Is your smartphone listening to you?
BBC By Zoe Kleinman Technology reporter, BBC News 2 March 2016
It all began with a car crash.
I was doing some ironing when my mum came in to tell me that a family friend had been killed in a road accident in Thailand.
My phone was on the worktop behind me.
But the next time I used the search engine on it, up popped the name of our friend, and the words, "Motorbike accident, Thailand" and the year in the suggested text below the search box.
Image copyright Thinkstock
I was startled, certain that I had not used my phone at the time I had had the conversation - my hands had been full.
Had I started to look the details up later on and forgotten? Or was my phone listening in?
Almost every time I mentioned it to people they had a similar story, mainly based around advertising.
One friend complained to her boyfriend about a migraine, her first ever, only to find the next day she was being followed on Twitter by a migraine support group.
Another had an in-depth chat with her sister about a tax issue, and the next day was served up a Facebook advert from tax experts offering advice on that exact issue.
But how did you know I was just listening to the Rolling Stones? Image copyright Getty Images
Many said they were discussing particular products or holiday destinations and shortly afterwards noticed advertising on the same theme.
Community website Reddit is full of similar stories.
One reporter mentioned his male colleague seeing online adverts for sanitary pads after discussing periods with his wife in the car.
But surely if the microphone was activated and the handset was sending data, battery life would be even worse than it is now and individual data usage would be through the roof?
I challenged cybersecurity expert Ken Munro and his colleague David Lodge from Pen Test Partners to see whether it was physically possible for an app to snoop in this way.
Could something "listen in" at will without it being obvious?
"I wasn't convinced at first, it all seemed a bit anecdotal," admitted Mr Munro.
However, to our collective surprise, the answer was a resounding yes.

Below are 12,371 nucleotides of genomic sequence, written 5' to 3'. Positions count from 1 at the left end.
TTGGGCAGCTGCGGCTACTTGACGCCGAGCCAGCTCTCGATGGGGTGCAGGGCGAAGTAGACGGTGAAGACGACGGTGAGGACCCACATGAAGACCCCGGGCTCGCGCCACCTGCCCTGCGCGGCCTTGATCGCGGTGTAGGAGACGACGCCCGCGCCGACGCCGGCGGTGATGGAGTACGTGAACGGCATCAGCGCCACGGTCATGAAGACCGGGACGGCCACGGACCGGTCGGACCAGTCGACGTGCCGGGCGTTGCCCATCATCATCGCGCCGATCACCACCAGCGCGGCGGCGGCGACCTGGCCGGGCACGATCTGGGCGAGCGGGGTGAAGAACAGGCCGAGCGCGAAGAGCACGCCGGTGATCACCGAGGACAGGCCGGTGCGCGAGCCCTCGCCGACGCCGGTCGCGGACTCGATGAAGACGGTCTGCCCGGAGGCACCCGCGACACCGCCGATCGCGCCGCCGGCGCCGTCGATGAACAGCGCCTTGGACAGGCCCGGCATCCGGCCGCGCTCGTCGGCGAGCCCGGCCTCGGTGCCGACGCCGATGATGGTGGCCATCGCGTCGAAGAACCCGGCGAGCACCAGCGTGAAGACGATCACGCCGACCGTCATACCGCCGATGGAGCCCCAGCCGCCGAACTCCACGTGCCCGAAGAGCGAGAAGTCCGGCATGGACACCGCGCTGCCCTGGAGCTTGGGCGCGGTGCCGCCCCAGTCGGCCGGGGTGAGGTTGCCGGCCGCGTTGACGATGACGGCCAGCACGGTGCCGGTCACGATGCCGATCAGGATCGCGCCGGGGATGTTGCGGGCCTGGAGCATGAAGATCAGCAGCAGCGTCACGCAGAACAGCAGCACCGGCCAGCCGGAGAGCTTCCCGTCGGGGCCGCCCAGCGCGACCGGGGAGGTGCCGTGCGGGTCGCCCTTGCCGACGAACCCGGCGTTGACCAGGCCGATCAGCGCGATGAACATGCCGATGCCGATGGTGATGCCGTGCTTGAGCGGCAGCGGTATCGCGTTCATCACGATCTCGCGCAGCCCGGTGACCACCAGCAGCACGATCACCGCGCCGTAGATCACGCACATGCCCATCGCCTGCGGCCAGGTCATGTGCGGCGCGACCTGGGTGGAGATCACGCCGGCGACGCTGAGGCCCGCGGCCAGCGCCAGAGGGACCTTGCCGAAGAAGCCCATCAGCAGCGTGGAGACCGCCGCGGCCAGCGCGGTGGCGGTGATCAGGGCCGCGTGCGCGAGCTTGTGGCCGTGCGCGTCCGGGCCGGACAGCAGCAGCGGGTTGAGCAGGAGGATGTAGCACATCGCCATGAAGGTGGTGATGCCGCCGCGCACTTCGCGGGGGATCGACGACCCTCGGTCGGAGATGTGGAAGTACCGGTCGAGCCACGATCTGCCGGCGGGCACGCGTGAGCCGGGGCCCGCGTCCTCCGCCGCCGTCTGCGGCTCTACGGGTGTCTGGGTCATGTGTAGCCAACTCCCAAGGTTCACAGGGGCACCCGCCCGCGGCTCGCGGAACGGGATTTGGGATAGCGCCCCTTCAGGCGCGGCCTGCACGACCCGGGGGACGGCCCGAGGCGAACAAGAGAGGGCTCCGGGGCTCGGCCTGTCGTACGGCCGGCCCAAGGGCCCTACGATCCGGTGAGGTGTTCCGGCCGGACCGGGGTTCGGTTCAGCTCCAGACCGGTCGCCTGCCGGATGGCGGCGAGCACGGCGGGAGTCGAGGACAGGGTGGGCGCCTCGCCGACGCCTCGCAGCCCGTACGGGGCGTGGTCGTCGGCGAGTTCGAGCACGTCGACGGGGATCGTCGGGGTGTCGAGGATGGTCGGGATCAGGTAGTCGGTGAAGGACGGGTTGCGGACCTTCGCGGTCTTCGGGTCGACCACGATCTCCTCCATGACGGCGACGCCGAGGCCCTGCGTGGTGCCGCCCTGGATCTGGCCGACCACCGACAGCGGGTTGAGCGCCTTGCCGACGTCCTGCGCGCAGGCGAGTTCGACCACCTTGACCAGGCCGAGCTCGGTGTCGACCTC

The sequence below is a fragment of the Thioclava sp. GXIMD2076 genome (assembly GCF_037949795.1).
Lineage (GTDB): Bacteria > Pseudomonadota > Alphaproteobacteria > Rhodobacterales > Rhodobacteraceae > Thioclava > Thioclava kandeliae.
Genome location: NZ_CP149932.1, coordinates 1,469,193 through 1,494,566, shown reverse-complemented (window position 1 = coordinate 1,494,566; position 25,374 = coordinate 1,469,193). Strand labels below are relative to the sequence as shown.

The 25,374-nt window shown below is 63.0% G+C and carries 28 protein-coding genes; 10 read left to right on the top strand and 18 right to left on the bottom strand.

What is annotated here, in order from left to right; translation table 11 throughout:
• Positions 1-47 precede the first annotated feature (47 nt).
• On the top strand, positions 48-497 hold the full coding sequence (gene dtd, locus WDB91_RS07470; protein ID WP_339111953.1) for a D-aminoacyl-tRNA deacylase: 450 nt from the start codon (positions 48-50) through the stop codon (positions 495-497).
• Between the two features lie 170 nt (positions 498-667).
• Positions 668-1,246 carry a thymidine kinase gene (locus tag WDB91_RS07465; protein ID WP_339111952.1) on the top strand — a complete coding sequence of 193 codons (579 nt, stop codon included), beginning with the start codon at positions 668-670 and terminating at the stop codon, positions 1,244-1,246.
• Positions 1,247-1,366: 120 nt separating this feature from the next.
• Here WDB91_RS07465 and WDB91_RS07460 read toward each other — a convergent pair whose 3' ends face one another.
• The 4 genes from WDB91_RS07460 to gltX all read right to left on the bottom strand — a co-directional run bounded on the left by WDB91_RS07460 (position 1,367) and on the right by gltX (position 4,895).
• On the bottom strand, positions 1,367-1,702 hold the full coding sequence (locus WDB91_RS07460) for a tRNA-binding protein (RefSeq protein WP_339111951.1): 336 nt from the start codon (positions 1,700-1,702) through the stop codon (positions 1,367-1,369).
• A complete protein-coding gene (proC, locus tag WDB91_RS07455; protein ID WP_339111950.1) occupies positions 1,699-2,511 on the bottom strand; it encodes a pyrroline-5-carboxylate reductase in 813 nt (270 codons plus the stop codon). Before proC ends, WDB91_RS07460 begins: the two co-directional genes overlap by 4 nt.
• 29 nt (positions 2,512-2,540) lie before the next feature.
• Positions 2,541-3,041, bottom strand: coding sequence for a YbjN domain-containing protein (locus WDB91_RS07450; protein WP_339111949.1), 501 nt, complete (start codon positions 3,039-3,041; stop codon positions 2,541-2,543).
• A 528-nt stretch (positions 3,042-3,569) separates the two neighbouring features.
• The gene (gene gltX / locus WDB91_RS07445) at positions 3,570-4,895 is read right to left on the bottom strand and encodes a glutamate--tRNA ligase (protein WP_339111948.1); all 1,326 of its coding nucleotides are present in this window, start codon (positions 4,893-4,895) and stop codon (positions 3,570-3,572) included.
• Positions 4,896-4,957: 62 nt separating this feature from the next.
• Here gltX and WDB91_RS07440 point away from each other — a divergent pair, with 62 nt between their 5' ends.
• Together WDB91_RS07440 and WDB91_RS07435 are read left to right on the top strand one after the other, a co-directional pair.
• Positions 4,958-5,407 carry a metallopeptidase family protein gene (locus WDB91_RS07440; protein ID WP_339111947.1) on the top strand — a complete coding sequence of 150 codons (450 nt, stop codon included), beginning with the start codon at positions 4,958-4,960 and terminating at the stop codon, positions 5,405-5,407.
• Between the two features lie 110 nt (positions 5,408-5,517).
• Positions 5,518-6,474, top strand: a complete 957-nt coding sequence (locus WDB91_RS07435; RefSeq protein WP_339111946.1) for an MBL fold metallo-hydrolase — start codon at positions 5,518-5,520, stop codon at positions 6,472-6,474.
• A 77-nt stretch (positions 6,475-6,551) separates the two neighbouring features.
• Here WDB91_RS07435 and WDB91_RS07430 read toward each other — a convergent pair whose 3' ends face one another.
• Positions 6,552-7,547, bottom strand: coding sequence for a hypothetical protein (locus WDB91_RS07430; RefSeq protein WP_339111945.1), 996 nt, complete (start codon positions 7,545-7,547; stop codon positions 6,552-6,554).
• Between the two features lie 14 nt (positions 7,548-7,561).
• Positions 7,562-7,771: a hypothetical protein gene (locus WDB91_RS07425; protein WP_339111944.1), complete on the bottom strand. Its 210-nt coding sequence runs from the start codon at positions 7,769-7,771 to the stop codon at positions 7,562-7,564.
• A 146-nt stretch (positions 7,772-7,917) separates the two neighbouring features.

They created a prototype app, we started chatting in the vicinity of the phone it was on and watched our words appear on a laptop screen nearby.
"All we did was use the existing functionality of Google Android - we chose it because it was a little easier for us to develop in," said Mr Munro.
"We gave ourselves permission to use the microphone on the phone, set up a listening server on the internet, and everything that microphone heard on that phone, wherever it was in the world, came to us and we could then have sent back customised ads."
The whole thing took a couple of days to build.
It wasn't perfect but it was practically in real time and certainly able to identify most keywords.
The battery drain during our experiments was minimal and, using wi-fi, there was no data plan spike.
"We re-used a lot of code that's already out there," said David Lodge.
"Certainly the user wouldn't realise what was happening. As for Apple and Google - they could see it, they could find it and they could stop it. But it is pretty easy to create."
"I'm not so cynical now," said Ken Munro.
"We have proved it can be done, it works, we've done it. Does it happen? Probably."
The major tech firms absolutely reject such an idea.
Google said it "categorically" does not use what it calls "utterances" - the background sounds before a person says, "OK Google" to activate the voice recognition - for advertising or any other purpose. It also said it does not share audio acquired in that way with third parties.
Its listening abilities only extend to activating its voice services, a spokesperson said.
It also states in its content policy for app developers that apps must not collect information without the user's knowledge. Apps found to be breaking this are removed from the Google Play store.
Facebook also told the BBC it does not allow brands to target advertising based around microphone data and it never shares data with third parties without consent.
It said Facebook ads are based only around information shared by members on the social network and their net surfing habits elsewhere.
Other big tech companies have also denied using the technique.
There is of course also a more mathematical explanation - the possibility that there is really no connection at all between what we say and what we see.
Prof David Hand argues that anything can happen, given enough opportunities. Image copyright Thinkstock
Mathematics professor David Hand from Imperial College London wrote a book called The Improbability Principle, in which he argued that apparently extraordinary events happen all the time.
"We are evolutionarily trained to seek explanations," he told the BBC.
"If you see a sign you know is associated with a predator you run away and you survive.
"It's the same sort of thing here. This apparent coincidence occurs and we think there must be explanation, it can't be chance. But there are so many opportunities for that coincidence to occur.
"If you take something that has a tiny chance of occurring and give it enough opportunities to occur, it inevitably will happen."
People are generally more alert to things that are currently occupying them, such as recent conversations or big decisions like buying a car or choosing a holiday, he added.
So suddenly those sorts of messages stand out more when they may have been in the background all the time.
Prof Hand is not immune to the lure of coincidence himself.
When his book was published another author published a very similar title at the same time. The author of The Coincidence Authority, John Ironmonger, shared the same birthday as Prof Hand and was based at the same university as his wife.
"These sorts of things happen," he said.
"Just because I understand why it happened doesn't make it any less beautiful."